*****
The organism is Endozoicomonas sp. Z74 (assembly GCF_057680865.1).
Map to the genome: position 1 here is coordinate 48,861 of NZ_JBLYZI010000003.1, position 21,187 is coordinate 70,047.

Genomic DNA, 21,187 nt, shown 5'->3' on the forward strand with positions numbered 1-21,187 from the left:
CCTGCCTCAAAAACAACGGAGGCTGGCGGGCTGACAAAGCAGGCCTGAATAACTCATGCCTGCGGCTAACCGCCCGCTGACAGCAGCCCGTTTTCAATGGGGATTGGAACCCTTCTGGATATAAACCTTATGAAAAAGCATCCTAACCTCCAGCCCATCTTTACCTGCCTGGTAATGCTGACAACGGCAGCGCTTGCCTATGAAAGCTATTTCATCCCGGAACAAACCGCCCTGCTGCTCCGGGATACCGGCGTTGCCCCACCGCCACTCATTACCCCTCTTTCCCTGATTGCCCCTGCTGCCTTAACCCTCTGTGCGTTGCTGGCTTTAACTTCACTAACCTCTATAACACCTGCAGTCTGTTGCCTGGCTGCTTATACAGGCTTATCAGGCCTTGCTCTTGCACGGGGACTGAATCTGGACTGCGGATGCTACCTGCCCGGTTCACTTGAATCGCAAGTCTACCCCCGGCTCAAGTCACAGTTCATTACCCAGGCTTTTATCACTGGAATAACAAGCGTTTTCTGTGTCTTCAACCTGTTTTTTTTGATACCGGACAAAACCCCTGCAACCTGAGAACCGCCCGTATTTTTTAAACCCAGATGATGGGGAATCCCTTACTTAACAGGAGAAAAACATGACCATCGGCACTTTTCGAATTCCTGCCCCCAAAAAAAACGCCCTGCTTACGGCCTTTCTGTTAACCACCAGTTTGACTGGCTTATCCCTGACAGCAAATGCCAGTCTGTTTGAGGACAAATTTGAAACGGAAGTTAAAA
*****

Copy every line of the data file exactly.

The organism is Endozoicomonas sp. Z74 (assembly GCF_057680865.1).
Map to the genome: position 1 here is coordinate 48,861 of NZ_JBLYZI010000003.1, position 21,187 is coordinate 70,047.

Genomic DNA, 21,187 nt, shown 5'->3' on the forward strand with positions numbered 1-21,187 from the left:
CCTGCCTCAAAAACAACGGAGGCTGGCGGGCTGACAAAGCAGGCCTGAATAACTCATGCCTGCGGCTAACCGCCCGCTGACAGCAGCCCGTTTTCAATGGGGATTGGAACCCTTCTGGATATAAACCTTATGAAAAAGCATCCTAACCTCCAGCCCATCTTTACCTGCCTGGTAATGCTGACAACGGCAGCGCTTGCCTATGAAAGCTATTTCATCCCGGAACAAACCGCCCTGCTGCTCCGGGATACCGGCGTTGCCCCACCGCCACTCATTACCCCTCTTTCCCTGATTGCCCCTGCTGCCTTAACCCTCTGTGCGTTGCTGGCTTTAACTTCACTAACCTCTATAACACCTGCAGTCTGTTGCCTGGCTGCTTATACAGGCTTATCAGGCCTTGCTCTTGCACGGGGACTGAATCTGGACTGCGGATGCTACCTGCCCGGTTCACTTGAATCGCAAGTCTACCCCCGGCTCAAGTCACAGTTCATTACCCAGGCTTTTATCACTGGAATAACAAGCGTTTTCTGTGTCTTCAACCTGTTTTTTTTGATACCGGACAAAACCCCTGCAACCTGAGAACCGCCCGTATTTTTTAAACCCAGATGATGGGGAATCCCTTACTTAACAGGAGAAAAACATGACCATCGGCACTTTTCGAATTCCTGCCCCCAAAAAAAACGCCCTGCTTACGGCCTTTCTGTTAACCACCAGTTTGACTGGCTTATCCCTGACAGCAAATGCCAGTCTGTTTGAGGACAAATTTGAAACGGAAGTTAAAA